Permission to appeal
In D v M  SAC (Civ) 25 (2 December 2020) Sheriff Principal Turnbull determined that an interlocutor directing that a proof, previously allowed, should begin of new could only be appealed with permission.
Appeal to the Inner House
In D McLaughlin & Sons v Linthouse Housing Association  SAC (Civ) 10 (28 January 2021), the Sheriff Appeal Court confirmed that the reference in s 113(1) of the Courts Reform (Scotland) Act 2014 to final judgment meant that it was not competent to seek permission to appeal to the Inner House an interlocutor pronounced following a debate in which decree was pronounced in terms of one crave but proof before answer was allowed in respect of the remaining craves. The subject matter of the proceedings had not been disposed of by the interlocutor for which permission was sought. In any event the court was not satisfied that the appeal would raise an important point of principle or that there were other compelling reasons to grant permission.
There are a few matters to pick up from Lord Doherty’s decision in W v W’s Exr  CSIH 1; 2021 SLT 205. He distinguishes between an interlocutor pronounced of consent or on a joint motion and one pronounced on an unopposed motion. In the latter case, the opponent can appeal the interlocutor. He also observed that in determining whether failure to comply with rules should be granted relief and whether such a course was in the interests of justice, the interests of the litigants and the court had to be considered. This involved consideration of whether the failure was a single one or one of a number. The history of a litigation and the need for finality were also relevant. The merits of a party’s position were of considerable significance.
In K v G  SAC (Civ) 1 (14 January 2021) Sheriff Principal Pyle, delivering the opinion of the court, made a number of observations regarding the requirement to ascertain the views of a child. First, it was not dependent on the matter being raised by a party. The court had the duty to take these views. (The impression given by the court is that the views of a child of school age should be taken.) The court further considered that, both under s 11(7)(b) of the Children (Scotland) Act 1995 and the prospective s 11ZB, the child’s views might require to be taken even if that was not in their best interests.
One final observation should be made. In disposing of the appeal, the court seemed to indicate that the matter could be determined at a child welfare hearing. In this case the appeal was taken from a decision after proof. Accordingly the suggestion that the matter might be considered at a child welfare hearing might run contrary to the Sheriff Appeal Court’s observations in K v K 2018 SLT (Sh Ct) 418.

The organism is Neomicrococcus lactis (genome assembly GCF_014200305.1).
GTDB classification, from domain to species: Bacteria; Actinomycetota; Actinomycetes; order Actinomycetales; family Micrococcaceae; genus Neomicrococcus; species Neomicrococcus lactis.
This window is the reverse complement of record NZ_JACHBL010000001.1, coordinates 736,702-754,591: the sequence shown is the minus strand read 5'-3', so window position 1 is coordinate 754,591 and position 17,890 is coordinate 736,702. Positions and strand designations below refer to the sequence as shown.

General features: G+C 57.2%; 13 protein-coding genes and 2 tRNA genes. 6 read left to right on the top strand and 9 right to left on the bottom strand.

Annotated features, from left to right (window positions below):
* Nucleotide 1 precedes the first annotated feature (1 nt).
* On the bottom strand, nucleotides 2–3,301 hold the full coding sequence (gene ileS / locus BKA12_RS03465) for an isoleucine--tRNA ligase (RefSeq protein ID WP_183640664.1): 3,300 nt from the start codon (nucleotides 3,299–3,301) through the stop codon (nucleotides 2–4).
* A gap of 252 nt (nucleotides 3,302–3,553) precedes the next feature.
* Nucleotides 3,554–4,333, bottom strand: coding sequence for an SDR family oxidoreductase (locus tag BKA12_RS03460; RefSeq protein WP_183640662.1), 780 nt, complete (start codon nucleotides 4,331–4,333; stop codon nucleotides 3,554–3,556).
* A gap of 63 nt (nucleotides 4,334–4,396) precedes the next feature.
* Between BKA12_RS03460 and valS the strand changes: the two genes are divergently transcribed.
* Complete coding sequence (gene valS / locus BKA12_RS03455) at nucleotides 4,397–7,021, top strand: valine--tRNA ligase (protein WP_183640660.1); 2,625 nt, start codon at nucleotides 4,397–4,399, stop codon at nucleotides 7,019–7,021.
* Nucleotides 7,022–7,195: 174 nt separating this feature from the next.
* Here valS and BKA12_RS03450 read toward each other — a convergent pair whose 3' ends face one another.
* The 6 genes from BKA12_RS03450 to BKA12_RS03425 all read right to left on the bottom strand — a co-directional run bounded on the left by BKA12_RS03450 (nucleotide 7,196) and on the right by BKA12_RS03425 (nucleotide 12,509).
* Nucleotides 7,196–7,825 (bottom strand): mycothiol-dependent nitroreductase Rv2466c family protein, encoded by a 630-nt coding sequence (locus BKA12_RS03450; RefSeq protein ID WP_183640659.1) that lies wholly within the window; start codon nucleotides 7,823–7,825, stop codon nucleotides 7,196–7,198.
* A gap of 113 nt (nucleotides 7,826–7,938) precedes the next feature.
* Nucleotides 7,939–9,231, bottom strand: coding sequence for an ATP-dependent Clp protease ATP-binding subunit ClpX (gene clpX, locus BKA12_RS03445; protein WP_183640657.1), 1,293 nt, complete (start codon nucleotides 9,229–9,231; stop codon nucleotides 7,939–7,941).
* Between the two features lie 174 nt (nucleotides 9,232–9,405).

Motions in the All Scotland PI Court
In Gardiner v Abellio Scotrail Ltd  SC EDIN 5 (8 January 2021) Sheriff McGowan allowed an unopposed motion to be granted, notwithstanding the provisions of chapter 15A had not been complied with. He observed that he considered the requirements of the chapter to be mandatory. “Court days” meant when the sheriff clerk’s office was open for civil business. If at certain times of the year, agents’ offices were closed but the clerk’s office was open, the agents might have to face the consequences. The decisions of practices could not impinge on the work of other agents or the court. Nor could the rules be bent to accommodate them.
In Dougan v Parkdean Resorts UK  SC EDIN 4 (6 January 2021) the issue Sheriff McGowan ultimately had to determine was whether a revised motion had been opposed. The defender’s initial motion was to have the sheriff’s interlocutor granting an unopposed motion treated as pro non scripto. A motion had been intimated and opposition intimated. The motion was not however lodged and the pursuer’s agent did not intimate that it was not being proceeded with. A second motion was then intimated and lodged but the defender’s agent was on leave and did not lodge opposition. After the second motion was granted as unopposed, a further hearing was assigned.
Sheriff McGowan concluded that the second motion had not been opposed: the opposition had been intimated to the original motion. The second motion, albeit in the same terms, was of different practical effect, as the accompanying minute of acceptance of tender was amended. In terms of OCR, rule 15A an opposed motion hearing had been triggered with the lodging of the motion and the opposition thereto. If that did not occur, the motion procedure came to an end. That was the fate of the original motion, and the second motion was unopposed. Such a strict interpretation was required for the purposes of certainty.